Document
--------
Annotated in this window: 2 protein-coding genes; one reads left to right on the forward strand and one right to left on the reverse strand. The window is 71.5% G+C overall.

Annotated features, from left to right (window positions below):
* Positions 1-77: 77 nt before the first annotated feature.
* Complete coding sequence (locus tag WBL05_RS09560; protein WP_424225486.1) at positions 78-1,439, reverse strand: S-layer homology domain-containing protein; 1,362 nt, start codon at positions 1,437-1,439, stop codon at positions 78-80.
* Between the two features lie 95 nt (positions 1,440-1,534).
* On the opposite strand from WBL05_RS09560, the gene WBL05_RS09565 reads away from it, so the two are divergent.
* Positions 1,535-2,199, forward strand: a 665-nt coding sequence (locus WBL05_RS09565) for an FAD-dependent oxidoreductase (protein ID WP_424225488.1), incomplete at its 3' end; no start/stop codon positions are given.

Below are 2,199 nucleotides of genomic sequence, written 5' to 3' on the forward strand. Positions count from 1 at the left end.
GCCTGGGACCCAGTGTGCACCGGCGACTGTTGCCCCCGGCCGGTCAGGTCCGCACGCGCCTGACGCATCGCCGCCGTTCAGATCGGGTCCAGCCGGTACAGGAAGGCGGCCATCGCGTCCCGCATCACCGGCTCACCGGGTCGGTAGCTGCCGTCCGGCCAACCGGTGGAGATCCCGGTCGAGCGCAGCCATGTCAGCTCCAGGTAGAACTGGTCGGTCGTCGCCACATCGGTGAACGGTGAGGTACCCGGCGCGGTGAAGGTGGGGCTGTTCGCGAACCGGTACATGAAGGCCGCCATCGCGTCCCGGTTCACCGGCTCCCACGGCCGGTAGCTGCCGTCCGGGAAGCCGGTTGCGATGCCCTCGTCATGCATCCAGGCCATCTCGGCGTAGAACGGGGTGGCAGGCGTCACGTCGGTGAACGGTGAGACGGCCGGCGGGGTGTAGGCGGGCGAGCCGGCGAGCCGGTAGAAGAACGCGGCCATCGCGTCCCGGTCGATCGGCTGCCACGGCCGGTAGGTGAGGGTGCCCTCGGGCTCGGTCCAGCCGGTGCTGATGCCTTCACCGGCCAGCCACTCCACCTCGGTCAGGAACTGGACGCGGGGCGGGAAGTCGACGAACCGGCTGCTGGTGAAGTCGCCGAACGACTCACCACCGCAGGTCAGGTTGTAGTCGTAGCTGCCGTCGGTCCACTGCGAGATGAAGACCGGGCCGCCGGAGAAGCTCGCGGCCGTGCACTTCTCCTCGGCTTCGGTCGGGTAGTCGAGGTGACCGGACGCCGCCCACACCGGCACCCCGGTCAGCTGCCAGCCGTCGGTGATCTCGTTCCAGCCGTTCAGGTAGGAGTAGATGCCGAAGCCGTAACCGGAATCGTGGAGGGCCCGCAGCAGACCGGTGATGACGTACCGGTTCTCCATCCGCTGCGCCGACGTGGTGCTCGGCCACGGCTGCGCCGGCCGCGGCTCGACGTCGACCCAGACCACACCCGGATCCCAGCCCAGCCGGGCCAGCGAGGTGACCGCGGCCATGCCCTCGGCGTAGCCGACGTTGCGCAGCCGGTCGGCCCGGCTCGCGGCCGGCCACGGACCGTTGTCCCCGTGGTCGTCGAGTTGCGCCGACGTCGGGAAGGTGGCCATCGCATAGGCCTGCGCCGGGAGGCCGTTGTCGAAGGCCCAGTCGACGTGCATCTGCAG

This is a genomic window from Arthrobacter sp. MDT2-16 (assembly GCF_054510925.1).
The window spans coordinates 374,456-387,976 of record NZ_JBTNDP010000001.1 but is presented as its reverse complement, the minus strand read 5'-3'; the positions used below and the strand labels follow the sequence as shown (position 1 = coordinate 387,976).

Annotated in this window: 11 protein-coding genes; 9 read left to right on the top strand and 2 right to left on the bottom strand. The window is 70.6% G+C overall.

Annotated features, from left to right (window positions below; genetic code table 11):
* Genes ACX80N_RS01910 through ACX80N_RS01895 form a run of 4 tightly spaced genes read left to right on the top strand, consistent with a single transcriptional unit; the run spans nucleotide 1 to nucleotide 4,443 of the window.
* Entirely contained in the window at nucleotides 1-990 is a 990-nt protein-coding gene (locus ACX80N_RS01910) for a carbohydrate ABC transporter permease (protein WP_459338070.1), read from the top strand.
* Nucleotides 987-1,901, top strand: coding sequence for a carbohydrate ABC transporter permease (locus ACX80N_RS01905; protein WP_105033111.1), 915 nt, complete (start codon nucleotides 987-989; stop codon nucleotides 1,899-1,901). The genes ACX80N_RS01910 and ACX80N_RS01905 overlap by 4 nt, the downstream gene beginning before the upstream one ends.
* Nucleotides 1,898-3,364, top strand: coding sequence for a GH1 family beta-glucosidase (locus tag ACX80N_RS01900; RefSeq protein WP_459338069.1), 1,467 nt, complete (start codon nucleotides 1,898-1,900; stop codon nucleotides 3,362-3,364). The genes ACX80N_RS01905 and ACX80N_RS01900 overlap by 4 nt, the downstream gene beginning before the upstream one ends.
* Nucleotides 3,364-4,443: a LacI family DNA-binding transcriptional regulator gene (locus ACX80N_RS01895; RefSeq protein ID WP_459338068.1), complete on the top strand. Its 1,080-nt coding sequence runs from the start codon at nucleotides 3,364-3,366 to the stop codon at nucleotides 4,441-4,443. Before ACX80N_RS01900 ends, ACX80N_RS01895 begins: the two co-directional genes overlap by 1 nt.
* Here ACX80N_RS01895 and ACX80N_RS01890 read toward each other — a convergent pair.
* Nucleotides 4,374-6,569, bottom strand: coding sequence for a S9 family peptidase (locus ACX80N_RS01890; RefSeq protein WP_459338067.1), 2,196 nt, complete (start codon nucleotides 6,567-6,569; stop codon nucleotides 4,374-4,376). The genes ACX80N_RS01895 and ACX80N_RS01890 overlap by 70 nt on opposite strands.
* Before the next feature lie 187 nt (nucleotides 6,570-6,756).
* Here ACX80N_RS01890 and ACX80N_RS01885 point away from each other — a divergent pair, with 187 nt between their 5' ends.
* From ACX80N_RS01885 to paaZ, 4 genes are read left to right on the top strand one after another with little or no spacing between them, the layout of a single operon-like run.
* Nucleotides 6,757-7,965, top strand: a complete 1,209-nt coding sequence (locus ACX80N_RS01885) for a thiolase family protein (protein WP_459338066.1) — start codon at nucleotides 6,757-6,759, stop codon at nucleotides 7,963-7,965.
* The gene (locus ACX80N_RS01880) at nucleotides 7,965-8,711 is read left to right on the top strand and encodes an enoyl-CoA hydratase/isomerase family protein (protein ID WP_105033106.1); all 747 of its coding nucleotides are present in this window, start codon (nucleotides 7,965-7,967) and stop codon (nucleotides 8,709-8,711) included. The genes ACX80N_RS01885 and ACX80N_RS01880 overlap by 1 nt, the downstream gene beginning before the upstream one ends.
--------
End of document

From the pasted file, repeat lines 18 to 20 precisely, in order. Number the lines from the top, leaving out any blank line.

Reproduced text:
* Nucleotides 3,364-4,443: a LacI family DNA-binding transcriptional regulator gene (locus ACX80N_RS01895; RefSeq protein ID WP_459338068.1), complete on the top strand. Its 1,080-nt coding sequence runs from the start codon at nucleotides 3,364-3,366 to the stop codon at nucleotides 4,441-4,443. Before ACX80N_RS01900 ends, ACX80N_RS01895 begins: the two co-directional genes overlap by 1 nt.
* Here ACX80N_RS01895 and ACX80N_RS01890 read toward each other — a convergent pair.
* Nucleotides 4,374-6,569, bottom strand: coding sequence for a S9 family peptidase (locus ACX80N_RS01890; RefSeq protein WP_459338067.1), 2,196 nt, complete (start codon nucleotides 6,567-6,569; stop codon nucleotides 4,374-4,376). The genes ACX80N_RS01895 and ACX80N_RS01890 overlap by 70 nt on opposite strands.